How to Make a Religion out of Money: Economists, the Priests of Capitalism

Capitalism is one of the world’s most popular religions. Its adherents strive to store up savings just like Christian monks once hoped to store up merits. Yet its acolytes — economists — will not even admit that it is a religion, even as they claim for themselves mystical authority.
hooded cloaks

Group of five scary figures in hooded cloaks in the dark © Jakub Krechowicz /

February 28, 2024 04:18 EDT

This is part two of my series on why free market economics is a false religion. Be sure to check out part one, and stay tuned for the rest.

Free Market economics is the new world religion. It has its own prophets, Adam Smith or David Ricardo. It has its own reformations led by John Meynard Keyes and Milton Friedman. It has fundamentalists and fanatics. It has a priestly class, in academia, charged with maintaining orthodoxy and purity.

I didn’t always see the similarities between free market economics and religions. I remember reading a passage from Ronald Wright’s A Short History of Progress. He noted that “the twentieth century’s struggle between capitalism and communism had all the hallmarks of the old religious wars. Was defending either system really worth the risk of blowing up the world?”

Lightbulb! Looking back, the defining antagonisms of the last century weren’t Hindu versus Muslim or Protestant versus Catholic. The earth’s biggest your-side versus my-side conflict was the Cold War. During that standoff, the planet was even divided into First World (powerful Western nations) versus Second World (the commies) and Third World (everybody else). With enough nuclear weapons aimed and ready on both sides to destroy the planet thousands of times over, what was essentially a disagreement about the best way to run an economy threatened to end humanity itself. 

More fuel was added to the fire when I read a passage from Thomas Frank’s book One Market Under God, where he quoted a flash-in-the-pan publication called Fast Company that discussed corporations becoming the world’s dominant institution, “occupying the position of the church of the Middle Ages and the nation-state of the past two centuries.”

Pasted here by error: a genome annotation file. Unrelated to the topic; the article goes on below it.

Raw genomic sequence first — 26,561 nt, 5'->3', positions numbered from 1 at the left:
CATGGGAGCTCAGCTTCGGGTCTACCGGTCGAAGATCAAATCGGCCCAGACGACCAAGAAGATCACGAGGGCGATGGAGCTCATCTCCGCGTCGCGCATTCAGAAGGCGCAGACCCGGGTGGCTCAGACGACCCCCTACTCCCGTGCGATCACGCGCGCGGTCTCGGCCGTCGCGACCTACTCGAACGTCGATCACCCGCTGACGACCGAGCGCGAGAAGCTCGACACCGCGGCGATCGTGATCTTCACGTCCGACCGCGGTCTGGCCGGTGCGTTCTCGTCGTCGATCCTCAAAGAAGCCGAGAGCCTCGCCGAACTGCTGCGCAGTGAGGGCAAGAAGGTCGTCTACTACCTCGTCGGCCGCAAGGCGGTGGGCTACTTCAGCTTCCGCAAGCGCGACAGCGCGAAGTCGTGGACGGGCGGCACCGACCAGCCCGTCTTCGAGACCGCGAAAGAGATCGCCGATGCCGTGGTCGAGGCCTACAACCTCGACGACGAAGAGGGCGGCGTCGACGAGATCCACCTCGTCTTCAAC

Once I started seeing these similarities, other parallels came fast and furious. Adam Smith’s Wealth of Nations was obviously capitalism’s bible. Smith’s Invisible Hand of the Market essentially replaces the Hand of God. I noticed that the self-interest of capitalism requires an inversion of the Great Commandment — “love thy neighbor” loses the middleman and becomes simply “love thyself.” Milton Friedman began to look more like a fundamentalist preacher with a fetish for pain and penchant for purging markets of sin. The more similarities I saw, the more sense it made.

An immanent religion of work and savings

Before going any further, I need to introduce you to John Rapley and his book Twilight of the Money Gods, which provides a lot of the background for this series. If you check out my five-star review on Goodreads you’ll see that I said this was one of the best history books I have ever read. When I refer to Rapley, I’m referring to this crackerjack book.

So, how does one define religion? It’s safe to dispense with glib answers by those like Sigmund Freud who called it a “collective neurosis,” or Karl Marx (very much a heretic in the eyes of the free market faithful) who famously said it was the “opiate of the masses.” A little closer might be Émile Durkheim, who defined religion as “a unified system of beliefs and practices relative to sacred things which unite into one single moral community called a church, all those who adhere to them.” Yet it is unnecessary, I think, for a church to call itself a church. As they say, if it walks like a duck and talks like a duck…

Free market capitalism has become its own religion. It has its own rituals, supernatural mysteries, theology and clergy.

Every human being on earth today is part of the global economy. We all take part, whether we want to or not, in the everyday rituals of this global economy. Rather than fasting, praying or genuflecting, we go to work to earn money and spend it. Rather than passing the plate on Sunday, we participate in the world banking system, buying things with debit or credit cards, and possibly saving money in bank accounts or 401ks.